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Daisy Goodwin

My mother was a boho bolter

Writer Daisy Goodwin. David Hartley/Shutterstock

Much like Fanny’s mother in The Pursuit of Love, my mother, Jocasta Innes, “bolted”, says Daisy Goodwin in the Mail. She ditched my father, five-year-old me, my three-year-old brother and our lovely house in south London for a younger man and a bedsit in Islington. “I just woke up one morning and she wasn’t there.” We were sent to my grandmother’s in the New Forest for a while: when my mother left at the end of one visit, I remember her having to prise my brother’s fingers off her leg, “one by one”.

My father won custody of us and remarried, but my stepmother “didn’t drink, smoke, gossip or flirt”. Of course, it was my “clever and chic” mother I wanted to emulate. An interior designer and cookery author, she bought me a pair of red leather slingbacks with two-inch heels for my 12th birthday. I would leave the house for school wearing my Start-Rite sandals before getting changed into these “infinitely precious” shoes.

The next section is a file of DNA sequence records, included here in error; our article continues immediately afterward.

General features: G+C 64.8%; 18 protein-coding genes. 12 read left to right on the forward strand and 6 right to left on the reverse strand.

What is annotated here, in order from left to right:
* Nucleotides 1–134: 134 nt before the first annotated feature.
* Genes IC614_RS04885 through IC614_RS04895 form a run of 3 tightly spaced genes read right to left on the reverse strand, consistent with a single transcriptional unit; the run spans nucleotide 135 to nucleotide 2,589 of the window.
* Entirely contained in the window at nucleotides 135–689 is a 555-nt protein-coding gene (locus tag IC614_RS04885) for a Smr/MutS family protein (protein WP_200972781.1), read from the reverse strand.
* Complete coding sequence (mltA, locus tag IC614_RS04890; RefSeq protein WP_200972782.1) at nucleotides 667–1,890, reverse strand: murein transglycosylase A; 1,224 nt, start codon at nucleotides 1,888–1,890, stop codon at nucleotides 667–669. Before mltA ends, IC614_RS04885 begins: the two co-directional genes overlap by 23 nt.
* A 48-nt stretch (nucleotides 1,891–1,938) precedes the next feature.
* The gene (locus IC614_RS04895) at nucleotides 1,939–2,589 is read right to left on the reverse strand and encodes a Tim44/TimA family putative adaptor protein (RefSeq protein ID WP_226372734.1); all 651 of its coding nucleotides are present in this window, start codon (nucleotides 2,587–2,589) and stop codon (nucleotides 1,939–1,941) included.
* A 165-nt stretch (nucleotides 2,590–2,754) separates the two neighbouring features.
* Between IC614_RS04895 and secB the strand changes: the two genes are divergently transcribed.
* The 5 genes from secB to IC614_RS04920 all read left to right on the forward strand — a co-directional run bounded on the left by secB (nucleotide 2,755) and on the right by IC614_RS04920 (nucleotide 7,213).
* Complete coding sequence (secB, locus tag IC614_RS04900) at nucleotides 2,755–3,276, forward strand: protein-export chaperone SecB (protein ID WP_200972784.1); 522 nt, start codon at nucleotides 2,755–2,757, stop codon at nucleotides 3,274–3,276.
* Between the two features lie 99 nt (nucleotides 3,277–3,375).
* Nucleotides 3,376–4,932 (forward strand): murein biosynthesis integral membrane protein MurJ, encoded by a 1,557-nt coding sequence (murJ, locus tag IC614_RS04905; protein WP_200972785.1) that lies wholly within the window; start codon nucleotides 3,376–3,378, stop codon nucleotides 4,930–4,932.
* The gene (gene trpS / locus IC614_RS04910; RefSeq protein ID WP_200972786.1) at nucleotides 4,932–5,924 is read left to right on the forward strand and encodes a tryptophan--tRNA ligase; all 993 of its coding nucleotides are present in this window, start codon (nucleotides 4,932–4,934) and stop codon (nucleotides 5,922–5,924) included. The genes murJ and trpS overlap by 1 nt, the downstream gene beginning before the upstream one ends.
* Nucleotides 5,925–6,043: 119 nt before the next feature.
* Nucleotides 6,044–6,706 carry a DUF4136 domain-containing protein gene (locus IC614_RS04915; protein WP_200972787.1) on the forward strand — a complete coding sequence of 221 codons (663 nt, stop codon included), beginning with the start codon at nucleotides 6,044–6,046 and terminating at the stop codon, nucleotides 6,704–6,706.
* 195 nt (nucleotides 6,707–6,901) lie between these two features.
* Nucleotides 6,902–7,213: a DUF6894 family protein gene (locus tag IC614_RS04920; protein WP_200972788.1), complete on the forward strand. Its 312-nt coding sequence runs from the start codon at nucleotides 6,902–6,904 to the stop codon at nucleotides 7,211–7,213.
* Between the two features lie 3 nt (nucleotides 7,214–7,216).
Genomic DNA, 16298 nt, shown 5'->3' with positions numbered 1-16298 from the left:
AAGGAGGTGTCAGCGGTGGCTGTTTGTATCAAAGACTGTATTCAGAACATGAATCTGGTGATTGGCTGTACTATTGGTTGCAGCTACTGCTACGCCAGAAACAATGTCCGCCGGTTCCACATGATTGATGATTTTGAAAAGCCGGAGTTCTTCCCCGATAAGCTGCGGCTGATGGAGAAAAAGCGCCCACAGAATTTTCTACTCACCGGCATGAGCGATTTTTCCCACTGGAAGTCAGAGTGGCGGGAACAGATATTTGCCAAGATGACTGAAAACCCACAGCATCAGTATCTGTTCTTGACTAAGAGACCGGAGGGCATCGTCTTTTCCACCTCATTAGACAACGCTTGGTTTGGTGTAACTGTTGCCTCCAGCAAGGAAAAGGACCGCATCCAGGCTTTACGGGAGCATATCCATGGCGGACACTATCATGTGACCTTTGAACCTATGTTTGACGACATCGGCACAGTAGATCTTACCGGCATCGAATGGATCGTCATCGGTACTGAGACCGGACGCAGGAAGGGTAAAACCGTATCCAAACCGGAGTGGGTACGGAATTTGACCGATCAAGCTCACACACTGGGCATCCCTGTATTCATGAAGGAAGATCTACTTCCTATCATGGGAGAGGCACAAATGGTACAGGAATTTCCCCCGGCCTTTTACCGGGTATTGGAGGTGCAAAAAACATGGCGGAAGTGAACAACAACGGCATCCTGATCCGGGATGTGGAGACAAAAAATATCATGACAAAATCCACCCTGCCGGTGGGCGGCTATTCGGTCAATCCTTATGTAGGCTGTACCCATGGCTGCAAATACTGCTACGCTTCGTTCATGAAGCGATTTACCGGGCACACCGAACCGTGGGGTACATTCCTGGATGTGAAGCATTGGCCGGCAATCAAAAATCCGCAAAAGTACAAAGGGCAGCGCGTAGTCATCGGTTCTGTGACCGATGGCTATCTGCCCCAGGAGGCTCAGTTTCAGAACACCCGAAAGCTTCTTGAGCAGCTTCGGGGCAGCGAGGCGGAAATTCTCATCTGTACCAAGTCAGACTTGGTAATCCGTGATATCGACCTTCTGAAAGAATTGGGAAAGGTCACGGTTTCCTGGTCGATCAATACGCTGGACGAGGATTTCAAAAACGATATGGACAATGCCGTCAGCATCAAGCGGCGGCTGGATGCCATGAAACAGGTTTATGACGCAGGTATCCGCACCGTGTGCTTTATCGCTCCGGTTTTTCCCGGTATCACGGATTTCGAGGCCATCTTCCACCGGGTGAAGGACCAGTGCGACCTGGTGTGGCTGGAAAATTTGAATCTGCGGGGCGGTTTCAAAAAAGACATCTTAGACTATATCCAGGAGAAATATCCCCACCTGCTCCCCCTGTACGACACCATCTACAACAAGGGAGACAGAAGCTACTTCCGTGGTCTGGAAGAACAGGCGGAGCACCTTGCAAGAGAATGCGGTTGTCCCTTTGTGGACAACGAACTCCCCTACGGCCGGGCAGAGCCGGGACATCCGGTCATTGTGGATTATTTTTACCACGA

Then, after having my first child in my late twenties, I grew angry with my mother for abandoning us. “I had no choice, darling,” was her response. She grew up in the war, was evacuated for two years without her mother, then was sent to boarding school – perhaps it’s understandable that she “put her own happiness first”. Later, at her house in trendy east London, she wowed her grandchildren with “red wine and roll-ups”, sticking to her motto: “Never apologise, never explain.” Now I admire that attitude, and wonder whether my “Waitrose parenting” is coddling my children. My mother died in 2013: bolter she may have been, but I miss her every day. “She left me wanting more.”